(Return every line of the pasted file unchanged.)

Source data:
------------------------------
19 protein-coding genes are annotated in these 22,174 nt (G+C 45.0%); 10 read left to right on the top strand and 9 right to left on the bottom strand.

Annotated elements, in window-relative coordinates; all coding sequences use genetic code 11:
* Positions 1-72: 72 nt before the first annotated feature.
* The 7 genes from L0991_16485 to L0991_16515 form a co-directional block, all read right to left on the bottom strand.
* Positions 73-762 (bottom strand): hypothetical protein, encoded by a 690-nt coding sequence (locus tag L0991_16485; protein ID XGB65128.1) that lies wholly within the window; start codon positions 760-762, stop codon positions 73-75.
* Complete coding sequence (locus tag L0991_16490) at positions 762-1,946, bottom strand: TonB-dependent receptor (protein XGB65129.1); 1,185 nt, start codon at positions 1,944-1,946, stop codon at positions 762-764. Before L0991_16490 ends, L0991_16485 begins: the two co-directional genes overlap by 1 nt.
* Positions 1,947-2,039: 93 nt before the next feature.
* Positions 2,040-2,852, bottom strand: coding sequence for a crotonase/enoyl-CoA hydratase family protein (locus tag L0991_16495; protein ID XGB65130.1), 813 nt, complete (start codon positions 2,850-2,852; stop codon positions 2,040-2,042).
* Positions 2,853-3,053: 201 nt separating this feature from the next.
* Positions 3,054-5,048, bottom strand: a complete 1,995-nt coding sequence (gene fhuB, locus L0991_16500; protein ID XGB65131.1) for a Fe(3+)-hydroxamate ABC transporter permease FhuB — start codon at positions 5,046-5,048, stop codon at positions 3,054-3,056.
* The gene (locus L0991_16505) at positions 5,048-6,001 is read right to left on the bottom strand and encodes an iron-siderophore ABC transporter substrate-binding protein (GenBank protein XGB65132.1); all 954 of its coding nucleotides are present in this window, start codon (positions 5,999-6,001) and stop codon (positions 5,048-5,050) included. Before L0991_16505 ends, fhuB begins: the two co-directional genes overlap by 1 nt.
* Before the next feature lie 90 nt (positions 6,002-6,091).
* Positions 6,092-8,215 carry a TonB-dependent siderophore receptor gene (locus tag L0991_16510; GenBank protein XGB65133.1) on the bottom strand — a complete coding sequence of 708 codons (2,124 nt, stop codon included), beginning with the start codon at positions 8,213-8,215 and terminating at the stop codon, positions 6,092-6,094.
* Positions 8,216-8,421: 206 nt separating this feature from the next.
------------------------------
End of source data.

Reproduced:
19 protein-coding genes are annotated in these 22,174 nt (G+C 45.0%); 10 read left to right on the top strand and 9 right to left on the bottom strand.

Annotated elements, in window-relative coordinates; all coding sequences use genetic code 11:
* Positions 1-72: 72 nt before the first annotated feature.
* The 7 genes from L0991_16485 to L0991_16515 form a co-directional block, all read right to left on the bottom strand.
* Positions 73-762 (bottom strand): hypothetical protein, encoded by a 690-nt coding sequence (locus tag L0991_16485; protein ID XGB65128.1) that lies wholly within the window; start codon positions 760-762, stop codon positions 73-75.
* Complete coding sequence (locus tag L0991_16490) at positions 762-1,946, bottom strand: TonB-dependent receptor (protein XGB65129.1); 1,185 nt, start codon at positions 1,944-1,946, stop codon at positions 762-764. Before L0991_16490 ends, L0991_16485 begins: the two co-directional genes overlap by 1 nt.
* Positions 1,947-2,039: 93 nt before the next feature.
* Positions 2,040-2,852, bottom strand: coding sequence for a crotonase/enoyl-CoA hydratase family protein (locus tag L0991_16495; protein ID XGB65130.1), 813 nt, complete (start codon positions 2,850-2,852; stop codon positions 2,040-2,042).
* Positions 2,853-3,053: 201 nt separating this feature from the next.
* Positions 3,054-5,048, bottom strand: a complete 1,995-nt coding sequence (gene fhuB, locus L0991_16500; protein ID XGB65131.1) for a Fe(3+)-hydroxamate ABC transporter permease FhuB — start codon at positions 5,046-5,048, stop codon at positions 3,054-3,056.
* The gene (locus L0991_16505) at positions 5,048-6,001 is read right to left on the bottom strand and encodes an iron-siderophore ABC transporter substrate-binding protein (GenBank protein XGB65132.1); all 954 of its coding nucleotides are present in this window, start codon (positions 5,999-6,001) and stop codon (positions 5,048-5,050) included. Before L0991_16505 ends, fhuB begins: the two co-directional genes overlap by 1 nt.
* Before the next feature lie 90 nt (positions 6,002-6,091).
* Positions 6,092-8,215 carry a TonB-dependent siderophore receptor gene (locus tag L0991_16510; GenBank protein XGB65133.1) on the bottom strand — a complete coding sequence of 708 codons (2,124 nt, stop codon included), beginning with the start codon at positions 8,213-8,215 and terminating at the stop codon, positions 6,092-6,094.
* Positions 8,216-8,421: 206 nt separating this feature from the next.